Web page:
Matthew R Vitek (U.S. Army)
Al Taqaddum, Iraq
FDR and Pearl Harbor
In “FDR Prepared the US for Entering the War” by Peter Kross (Top Secret, May 2007) the author lists a plethora of actions taken by the Chief Executive which directly contravened his public pledges to—and the strongly expressed desires of—the American people to steer clear of another European war. Kross’s own words, as well as the column’s title (Top Secret) invalidate, to a large degree, his conclusion that the debacle at Pearl Harbor on December 7 was merely “misinterpreted and mishandled” intelligence. Where there is smoke one usually finds fire, but one must have the desire to look! See Day of Deceit: The Truth About FDR & Pearl Harbor by Robert Stinnett (1999).
The leaked story in the Washington Times Herald of December 5, 1941, just two days prior to Japan’s “sneak” attack shows just how far the president and the political class of the country had planned ahead for the war. It was also a well-timed psy-ops maneuver that informed a stunned public of their intentions and the immense cost of the coming war a mere 48 hours prior to the horrors of Pearl Harbor, thereby mitigating any serious discussions.
There are two ways one can view history: either as coincidence or conspiracy. I would urge your readers to peruse the work of historian Bernard Baylin, whose Pamphlets of the American Revolution, 1750-1776 shows the Founding Fathers acceptance of a conspiracy on the part of Britain’s ruling elite to deny them their rights was considered the “enlightened” way to view events.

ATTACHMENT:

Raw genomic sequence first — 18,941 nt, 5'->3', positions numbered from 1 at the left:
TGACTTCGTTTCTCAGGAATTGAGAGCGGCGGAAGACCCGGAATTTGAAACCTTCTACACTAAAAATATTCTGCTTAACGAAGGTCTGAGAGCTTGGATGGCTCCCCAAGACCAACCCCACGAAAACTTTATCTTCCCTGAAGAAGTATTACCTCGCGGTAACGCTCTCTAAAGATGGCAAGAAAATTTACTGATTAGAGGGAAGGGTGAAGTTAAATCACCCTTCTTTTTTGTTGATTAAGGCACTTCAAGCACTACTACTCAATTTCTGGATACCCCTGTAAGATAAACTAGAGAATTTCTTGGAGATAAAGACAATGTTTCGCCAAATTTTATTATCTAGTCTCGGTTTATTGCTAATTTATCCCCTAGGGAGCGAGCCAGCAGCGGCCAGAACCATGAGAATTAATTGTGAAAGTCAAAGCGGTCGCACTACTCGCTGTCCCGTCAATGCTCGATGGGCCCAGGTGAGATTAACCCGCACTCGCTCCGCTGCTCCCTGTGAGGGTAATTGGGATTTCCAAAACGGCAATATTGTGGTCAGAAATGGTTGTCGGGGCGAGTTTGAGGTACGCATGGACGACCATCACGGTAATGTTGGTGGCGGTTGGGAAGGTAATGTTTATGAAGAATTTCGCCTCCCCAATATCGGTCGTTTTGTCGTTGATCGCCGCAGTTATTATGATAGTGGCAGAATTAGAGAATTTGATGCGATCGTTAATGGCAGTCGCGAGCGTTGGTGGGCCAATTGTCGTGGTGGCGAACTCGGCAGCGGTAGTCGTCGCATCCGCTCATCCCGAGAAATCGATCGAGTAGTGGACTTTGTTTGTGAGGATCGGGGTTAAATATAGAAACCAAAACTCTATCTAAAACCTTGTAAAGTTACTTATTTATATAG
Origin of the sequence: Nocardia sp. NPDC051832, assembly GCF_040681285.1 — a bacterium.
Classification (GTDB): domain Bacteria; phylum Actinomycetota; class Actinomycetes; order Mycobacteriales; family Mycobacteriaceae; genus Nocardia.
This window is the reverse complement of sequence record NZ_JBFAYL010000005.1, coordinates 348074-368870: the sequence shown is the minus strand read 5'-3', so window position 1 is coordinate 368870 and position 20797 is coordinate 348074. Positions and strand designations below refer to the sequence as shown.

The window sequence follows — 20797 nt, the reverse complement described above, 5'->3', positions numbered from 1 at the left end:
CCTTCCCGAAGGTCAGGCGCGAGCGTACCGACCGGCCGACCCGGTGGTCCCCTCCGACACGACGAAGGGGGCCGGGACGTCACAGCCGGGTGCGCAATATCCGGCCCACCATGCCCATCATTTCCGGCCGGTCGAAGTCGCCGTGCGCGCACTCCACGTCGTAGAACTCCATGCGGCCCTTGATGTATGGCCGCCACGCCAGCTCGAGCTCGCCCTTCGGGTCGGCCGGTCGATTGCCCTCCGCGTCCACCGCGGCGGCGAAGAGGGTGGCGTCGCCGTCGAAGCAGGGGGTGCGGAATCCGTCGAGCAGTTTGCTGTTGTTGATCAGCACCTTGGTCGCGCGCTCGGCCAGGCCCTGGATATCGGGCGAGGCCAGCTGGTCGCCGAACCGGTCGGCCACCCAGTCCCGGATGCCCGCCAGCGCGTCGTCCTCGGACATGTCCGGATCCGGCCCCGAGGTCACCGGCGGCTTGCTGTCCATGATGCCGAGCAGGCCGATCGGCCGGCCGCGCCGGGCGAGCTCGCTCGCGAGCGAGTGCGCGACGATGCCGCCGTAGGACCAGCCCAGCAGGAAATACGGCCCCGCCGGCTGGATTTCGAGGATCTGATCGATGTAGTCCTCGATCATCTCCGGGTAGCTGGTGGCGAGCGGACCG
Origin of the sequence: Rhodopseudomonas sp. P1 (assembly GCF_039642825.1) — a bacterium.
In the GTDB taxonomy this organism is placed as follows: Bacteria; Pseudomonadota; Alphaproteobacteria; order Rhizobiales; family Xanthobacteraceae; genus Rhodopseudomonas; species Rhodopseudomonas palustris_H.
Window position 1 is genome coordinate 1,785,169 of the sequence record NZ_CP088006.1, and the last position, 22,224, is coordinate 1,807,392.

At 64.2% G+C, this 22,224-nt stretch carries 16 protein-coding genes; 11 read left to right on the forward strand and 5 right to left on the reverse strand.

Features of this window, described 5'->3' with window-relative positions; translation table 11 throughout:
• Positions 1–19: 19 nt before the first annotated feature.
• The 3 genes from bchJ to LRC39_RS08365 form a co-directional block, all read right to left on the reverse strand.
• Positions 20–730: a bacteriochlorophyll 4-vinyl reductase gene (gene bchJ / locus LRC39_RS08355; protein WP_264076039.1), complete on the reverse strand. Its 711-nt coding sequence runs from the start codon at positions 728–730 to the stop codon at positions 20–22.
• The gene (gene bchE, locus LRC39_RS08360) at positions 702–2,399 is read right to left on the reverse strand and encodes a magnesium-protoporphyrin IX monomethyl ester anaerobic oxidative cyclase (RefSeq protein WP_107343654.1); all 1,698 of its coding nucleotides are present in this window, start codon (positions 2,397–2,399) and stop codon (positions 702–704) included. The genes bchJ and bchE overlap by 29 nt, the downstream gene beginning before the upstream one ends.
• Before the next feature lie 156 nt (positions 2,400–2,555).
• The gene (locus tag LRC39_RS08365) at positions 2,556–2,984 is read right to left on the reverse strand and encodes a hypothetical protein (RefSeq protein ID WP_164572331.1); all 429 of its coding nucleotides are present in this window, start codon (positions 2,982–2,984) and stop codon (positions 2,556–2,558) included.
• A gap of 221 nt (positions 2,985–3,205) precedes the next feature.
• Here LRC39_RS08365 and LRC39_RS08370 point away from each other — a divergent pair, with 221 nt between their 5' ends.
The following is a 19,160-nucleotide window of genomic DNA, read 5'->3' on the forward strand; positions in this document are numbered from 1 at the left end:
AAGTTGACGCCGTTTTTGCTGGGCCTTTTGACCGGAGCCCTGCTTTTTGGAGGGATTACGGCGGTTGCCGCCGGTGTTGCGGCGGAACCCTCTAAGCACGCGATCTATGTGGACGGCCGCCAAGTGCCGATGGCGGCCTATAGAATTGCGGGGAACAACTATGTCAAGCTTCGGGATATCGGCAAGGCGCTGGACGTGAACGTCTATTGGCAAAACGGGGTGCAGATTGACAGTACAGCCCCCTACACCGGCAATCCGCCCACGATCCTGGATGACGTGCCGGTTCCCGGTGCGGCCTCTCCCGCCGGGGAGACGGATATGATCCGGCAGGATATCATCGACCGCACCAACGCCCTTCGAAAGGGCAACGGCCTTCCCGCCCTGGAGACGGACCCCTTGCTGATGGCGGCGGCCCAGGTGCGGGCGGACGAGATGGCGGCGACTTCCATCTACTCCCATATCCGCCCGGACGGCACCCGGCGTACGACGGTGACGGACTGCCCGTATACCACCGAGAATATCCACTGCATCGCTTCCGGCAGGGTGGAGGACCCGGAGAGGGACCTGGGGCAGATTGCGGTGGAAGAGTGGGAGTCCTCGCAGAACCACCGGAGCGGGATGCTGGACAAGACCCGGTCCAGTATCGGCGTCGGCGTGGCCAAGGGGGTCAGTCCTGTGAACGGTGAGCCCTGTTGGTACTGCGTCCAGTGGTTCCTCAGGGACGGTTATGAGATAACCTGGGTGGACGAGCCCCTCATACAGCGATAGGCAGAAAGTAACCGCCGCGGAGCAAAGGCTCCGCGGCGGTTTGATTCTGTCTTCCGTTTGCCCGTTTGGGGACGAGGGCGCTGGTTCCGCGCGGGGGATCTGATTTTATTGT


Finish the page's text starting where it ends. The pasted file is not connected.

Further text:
As opposed to those who would label such theories as paranoid/delusional (an ad hominem attack used to stifle debate) historian Gordon S. Wood found them “rational and scientific.” In his essay “Rhetoric and Reality in the American Revolution” (William and Mary Quarterly, 1966) he went on to say, “The Whigs intense search for the human purposes behind events was in fact an example of the beginnings of modern history” (emphasis added).
Would that today’s crop of chroniclers take such a “modern” view of happenings and also recall FDR’s quip that nothing in politics ever happens by accident. Perhaps such tragedies as December 7 and September 11—not to mention The Maine (how so few today “Remember”), the Lusitania, and the Gulf of Tonkin—and their aftermath could be averted, and the promises of representative democracy in our own land be fulfilled.
Thomas Jefferson was absolutely right when he concluded that “a people who expect to be ignorant and free, never were and never will be.”
Russian Front Special Issue
Thanks for the excellence of this issue, which I have just finished reading. There were so many items of personal relevance—from the killing of my cousins in Lithuania in the early days of Barbarossa to the picture on page 23 of my fraternity brother, Bernie Kirschenbaum (in the middle), greeting the Russian forces at the Elbe River to mark the concluding days of the war in the East. The articles on the Russian Air Force and the T-34 tank and the progressive improvements of each as the war went on were instructive. The sacrifices of the civilians of Leningrad brought tears to my eyes. My own U.S. military service was as an Army doctor (pediatrics) on the island of Okinawa from Thanksgiving Day 1956 to July 2, 1958.
Bernard A. Yablin, MD
Rochester, New York
Note: Opinions expressed in “Dispatches” do not represent the opinions of the writers, editors, or staff of WWII History or Sovereign Media.